Admin_99 Posted June 25, 2021 Share Posted June 25, 2021 For close to seven decades, 92Y’s Discovery Poetry Contest has recognized the exceptional work of poets who have not yet published a first book. Many of these writers—John Ashbery, Mark Strand, Lucille Clifton, Ellen Bryant Voigt, Brigit Pegeen Kelly, Mary Jo Bang, and Solmaz Sharif, among many others—have gone on to become leading voices in their generations. This year’s competition received close to a thousand submissions, which were read by preliminary judges Julia Guez and Timothy Donnelly. After much deliberating, final judges Rick Barot, Patricia Spears Jones, and Mónica de la Torre awarded this year’s prizes to Kenzie Allen, Ina Cariño, Mag Gabbert, and Alexandra Zukerman. The runners-ups were Walter Ancarrow, Hannah Loeb, Dāshaun Washington, and JinJin Xu. The four winners receive five hundred dollars, publication on The Paris Review Daily, a stay at the Ace Hotel and a reading at 92Y’s Unterberg Poetry Center in the fall of 2021. We’re pleased to present their work below. Kenzie Allen. Kenzie Allen is a poet and multimodal artist and a descendant of the Oneida Nation of Wisconsin. She holds a Ph.D. in English and creative writing from the University of Wisconsin-Milwaukee and an M.F.A. in poetry from the Helen Zell Writers’ Program at the University of Michigan. Her poems can be found in Boston Review, Narrative Magazine, and The Adroit Journal. She is the recipient of fellowships from Vermont Studio Center and the Aspen Writers’ Foundation. Born in West Texas, she currently lives and teaches in Toronto. * Quiet as Thunderbolts And I kept it from you like a kill, my name, my legacy, my shoulder chip and the small hollow beneath where I can be wounded. The Longhouse I whittled to matchsticks, abalone filling up with hair ties, Ute painted coffee mugs and iron turtles a pan-flash of identity, an almond eye watching from between the white bookcases and photographs of cities, orchards, graves. A lonely ironing board left to the street outside our old place, candles I lit in Lisbon for all the women I have loved. Animals who are no longer with us. Animals who are no longer ours. So much landscape I can’t tend to, wide as a child’s face and crumbled in drought, rimmed in salt. I kept the Water Lily, how Bear Clan was given the medicines, Namegiver, how she made me darker with her words. The turquoise ring and how it pleases the Spirits to give that which has been so admired. The sweetgrass in my sock drawer, the exact volume of air I can fit in my lungs and belly as I try to swallow and breathe its sweetness. Every bead, every loop of every treasure necklace— I kept porcupine quills in my throat, I let the water drown me every night in my river-bottom canoe. I’ve been sleepwalking since I got to this earth, since they brought up the soil and made an island, those who did not perish in the dive. Since the island crawled into a continent, I’ve been shell and memory, calendar and hearth. Ina Cariño. Ina Cariño holds an M.F.A. in creative writing from North Carolina State University. Their poetry appears in Apogee, Wildness, Waxwing, New England Review, and Tupelo Quarterly. They are a Kundiman fellow, a recipient of a fellowship from the Vermont Studio Center, and the winner of the 2021 Alice James Award for their manuscript, Feast, which is forthcoming from Alice James Books in 2023. * Ancestors for Sale Mag Gabbert. Mag Gabbert holds a Ph.D. from Texas Tech University and an M.F.A. from the University of California at Riverside. Her essays and poems can be found in 32 Poems, Pleiades, The Massachusetts Review, Waxwing, and The Pinch. She is the author of Minml Poems, a chapbook of visual poetry and nonfiction. She’s received poetry fellowships from Idyllwild Arts and Poetry at Round Top. She teaches creative writing at Southern Methodist University and serves as the interviews editor for Underblong Journal. * Tattoo At forty-three my uncle got one of the ocean on his foot, which made it look like he was standing in the ocean. But who could’ve imagined, once he turned forty-four, that he’d collapse right on its shore, his chest fallen flat as ink kept lapping against the bones attached to that skin with its greenish-white tongues, its mouth full of foam. And his lips lined with sand. There’s a little black compass I have inked on my hand, a mark people often mistake for a wedding band: a name promised, an until-death wish, my path already set. This way I can think about permanence as I turn toward decay. When other awful things happen, I hear an old friend say: there will be an/other side again, and yet I can’t help but wonder if both sides are the same, just this one flipped image above and below any still water’s surface (notice the face in surface, a lake mirroring yours in it, how it echoes ache, ache before the eyes blue away). Scientists claim that humans are trained to find faces in everything—the cracked windshield, a shirt’s stain, the stopper for the drain—but they also forget to say soil and waves will seek themselves in our skin. Grief involve trades: Sorry I’m tide up. I’m knot okay. I still curl over my bent legs like a seashell when I think about my dead uncle. Or fate. Then I break down to seas/ash/ hell. The pastor says, he will always be mist. Says, now he is hole again. But even when I imagine that pink sole of his beneath its ocean of flesh, or his branched veins shielding their school of silver fish, they all start to spill out from his archway. Then ribcage. I remember how, before he went in the grave, my uncle looked like that ocean was being siphoned up his leg, like his whole body was turning a shade of dolphin-sea-grey. It was as if his calf almost became a real calf then. But now I can’t seem to erase that one last image from my head. Alexandra Zukerman. Alexandra Zukerman is a poet and photographer. Originally from New York, she has spent time in many places meaningful to her. She studied at Harvard and completed an M.F.A. at NYU this spring, where she also taught undergraduate courses. She is currently at work on her first manuscript of poems. * Quest 8 The world practices social distancing. The virus spreads in waves. In prison, the virus spreads in flat water. Life goes on as normal. Normal in prison. Biographers always talk about the last day. Sylvia Plath cleaned her kitchen and left reminders for herself. Alan Turing bought theatre tickets and promised to see the Webbs. “Mrs. Dalloway said she would buy the flowers herself.” It turns out the learning curve in prison is a depressed boxspring— It is normal in prison to have a Bunkie. That first visit, we wondered about our father’s new word— He kept using it as though the word nothing would mean the same thing to us. His first Bunkie was fifty years younger. From El Salvador, he came to this country. El Salvador, then Ukraine, then Israel— Time in prison is as thick as telling. Prison is made of small stories. They sit elbow to elbow and pass the salt. That last visit, we watched our father’s mouth— He hadn’t raised his lids. Maybe out of neglect, or he’d found solace on the shut side of them. Prisoners sink in flat water. You don’t find air on torture worktables or in hospital self-assessments. It doesn’t articulate pain like fire or nails. View the full article Quote Michael Neff Algonkian Producer New York Pitch Director Author, Development Exec, Editor We are the makers of novels, and we are the dreamers of dreams. Link to comment Share on other sites More sharing options...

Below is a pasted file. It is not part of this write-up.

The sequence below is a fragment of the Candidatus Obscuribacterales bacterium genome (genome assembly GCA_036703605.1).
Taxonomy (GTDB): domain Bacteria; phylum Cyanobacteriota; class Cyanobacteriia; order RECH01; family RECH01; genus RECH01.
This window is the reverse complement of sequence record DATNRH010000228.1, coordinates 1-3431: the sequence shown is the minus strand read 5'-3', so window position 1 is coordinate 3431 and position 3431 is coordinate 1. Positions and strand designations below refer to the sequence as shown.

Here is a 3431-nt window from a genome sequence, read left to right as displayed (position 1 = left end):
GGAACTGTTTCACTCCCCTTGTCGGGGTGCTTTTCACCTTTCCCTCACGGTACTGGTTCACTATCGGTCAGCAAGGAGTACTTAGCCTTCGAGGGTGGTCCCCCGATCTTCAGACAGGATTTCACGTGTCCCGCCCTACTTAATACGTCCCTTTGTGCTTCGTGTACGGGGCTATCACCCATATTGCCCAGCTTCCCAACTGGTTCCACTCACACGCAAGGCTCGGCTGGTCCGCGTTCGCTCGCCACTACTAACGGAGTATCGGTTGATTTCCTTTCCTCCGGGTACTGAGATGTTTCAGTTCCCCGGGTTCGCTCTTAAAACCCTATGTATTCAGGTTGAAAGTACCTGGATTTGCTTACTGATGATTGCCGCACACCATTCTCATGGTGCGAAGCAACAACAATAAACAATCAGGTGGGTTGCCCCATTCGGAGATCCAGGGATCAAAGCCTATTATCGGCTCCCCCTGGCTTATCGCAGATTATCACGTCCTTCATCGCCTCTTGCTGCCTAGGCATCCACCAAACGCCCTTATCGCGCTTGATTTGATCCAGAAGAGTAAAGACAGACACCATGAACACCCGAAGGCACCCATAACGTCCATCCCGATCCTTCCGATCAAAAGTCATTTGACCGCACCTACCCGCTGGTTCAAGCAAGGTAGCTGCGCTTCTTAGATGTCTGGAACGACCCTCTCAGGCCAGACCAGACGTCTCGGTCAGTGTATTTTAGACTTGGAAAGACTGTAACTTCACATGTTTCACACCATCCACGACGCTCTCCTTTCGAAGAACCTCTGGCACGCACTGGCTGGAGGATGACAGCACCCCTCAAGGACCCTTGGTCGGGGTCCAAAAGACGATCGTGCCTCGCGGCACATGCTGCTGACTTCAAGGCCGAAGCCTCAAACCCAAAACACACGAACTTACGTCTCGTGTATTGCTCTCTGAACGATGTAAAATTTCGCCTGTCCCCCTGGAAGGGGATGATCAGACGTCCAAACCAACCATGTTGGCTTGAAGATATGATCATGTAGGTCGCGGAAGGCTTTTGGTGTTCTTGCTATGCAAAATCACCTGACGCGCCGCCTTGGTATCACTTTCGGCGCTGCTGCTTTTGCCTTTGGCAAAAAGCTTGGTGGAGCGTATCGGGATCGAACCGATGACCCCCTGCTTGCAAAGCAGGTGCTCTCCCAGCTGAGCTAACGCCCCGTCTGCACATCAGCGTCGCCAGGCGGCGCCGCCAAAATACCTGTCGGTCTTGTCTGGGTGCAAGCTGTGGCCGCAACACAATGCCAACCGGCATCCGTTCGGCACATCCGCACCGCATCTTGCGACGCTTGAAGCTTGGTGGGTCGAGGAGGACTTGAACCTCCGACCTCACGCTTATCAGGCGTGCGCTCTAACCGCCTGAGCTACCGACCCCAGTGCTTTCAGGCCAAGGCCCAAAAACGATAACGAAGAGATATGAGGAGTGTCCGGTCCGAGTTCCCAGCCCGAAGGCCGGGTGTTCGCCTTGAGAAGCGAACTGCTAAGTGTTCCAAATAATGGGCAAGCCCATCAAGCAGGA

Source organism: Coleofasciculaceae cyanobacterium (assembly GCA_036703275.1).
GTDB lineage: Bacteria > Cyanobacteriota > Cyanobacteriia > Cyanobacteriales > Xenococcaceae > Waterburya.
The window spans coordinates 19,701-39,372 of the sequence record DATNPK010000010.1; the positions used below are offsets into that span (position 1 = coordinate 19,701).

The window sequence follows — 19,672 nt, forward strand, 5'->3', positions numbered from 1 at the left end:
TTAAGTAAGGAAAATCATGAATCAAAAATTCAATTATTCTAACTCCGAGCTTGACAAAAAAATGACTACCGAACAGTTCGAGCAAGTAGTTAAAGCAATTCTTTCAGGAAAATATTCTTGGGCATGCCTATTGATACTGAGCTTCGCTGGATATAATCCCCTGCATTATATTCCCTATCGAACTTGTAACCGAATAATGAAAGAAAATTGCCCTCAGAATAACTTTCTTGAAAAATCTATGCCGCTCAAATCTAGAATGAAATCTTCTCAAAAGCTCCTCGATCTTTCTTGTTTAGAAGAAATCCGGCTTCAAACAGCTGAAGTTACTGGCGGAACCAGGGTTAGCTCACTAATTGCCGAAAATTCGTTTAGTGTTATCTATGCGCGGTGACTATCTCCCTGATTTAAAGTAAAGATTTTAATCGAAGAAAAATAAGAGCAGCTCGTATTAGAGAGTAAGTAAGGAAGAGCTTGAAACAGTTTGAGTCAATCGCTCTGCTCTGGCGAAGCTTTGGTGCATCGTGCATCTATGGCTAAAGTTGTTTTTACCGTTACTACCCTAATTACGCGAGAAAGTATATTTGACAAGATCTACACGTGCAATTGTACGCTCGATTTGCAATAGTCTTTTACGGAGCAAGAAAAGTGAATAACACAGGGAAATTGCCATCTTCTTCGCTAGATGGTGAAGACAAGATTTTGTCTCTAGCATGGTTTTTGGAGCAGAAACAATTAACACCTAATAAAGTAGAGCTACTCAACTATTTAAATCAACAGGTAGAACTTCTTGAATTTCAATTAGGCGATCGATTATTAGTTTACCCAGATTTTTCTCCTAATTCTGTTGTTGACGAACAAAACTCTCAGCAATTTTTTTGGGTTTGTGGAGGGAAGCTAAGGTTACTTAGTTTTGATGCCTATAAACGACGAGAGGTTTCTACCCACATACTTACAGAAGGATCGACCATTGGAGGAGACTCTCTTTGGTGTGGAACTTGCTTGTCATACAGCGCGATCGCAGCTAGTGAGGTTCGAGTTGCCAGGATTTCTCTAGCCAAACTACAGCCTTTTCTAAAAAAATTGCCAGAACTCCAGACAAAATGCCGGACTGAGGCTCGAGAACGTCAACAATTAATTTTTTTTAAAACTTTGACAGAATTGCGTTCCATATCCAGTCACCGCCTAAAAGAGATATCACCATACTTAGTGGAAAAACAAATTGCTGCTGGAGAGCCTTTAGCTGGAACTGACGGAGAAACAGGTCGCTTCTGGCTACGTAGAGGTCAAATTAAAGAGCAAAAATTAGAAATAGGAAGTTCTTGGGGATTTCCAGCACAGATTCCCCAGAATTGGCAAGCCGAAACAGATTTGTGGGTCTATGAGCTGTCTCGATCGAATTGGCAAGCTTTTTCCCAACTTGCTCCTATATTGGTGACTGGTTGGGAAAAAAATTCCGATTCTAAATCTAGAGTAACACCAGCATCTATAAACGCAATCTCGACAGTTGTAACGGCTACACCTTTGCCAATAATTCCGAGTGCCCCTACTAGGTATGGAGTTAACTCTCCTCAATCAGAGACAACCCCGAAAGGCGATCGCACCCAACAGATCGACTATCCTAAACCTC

Join the conversation
You can post now and register later. If you have an account, sign in now to post with your account.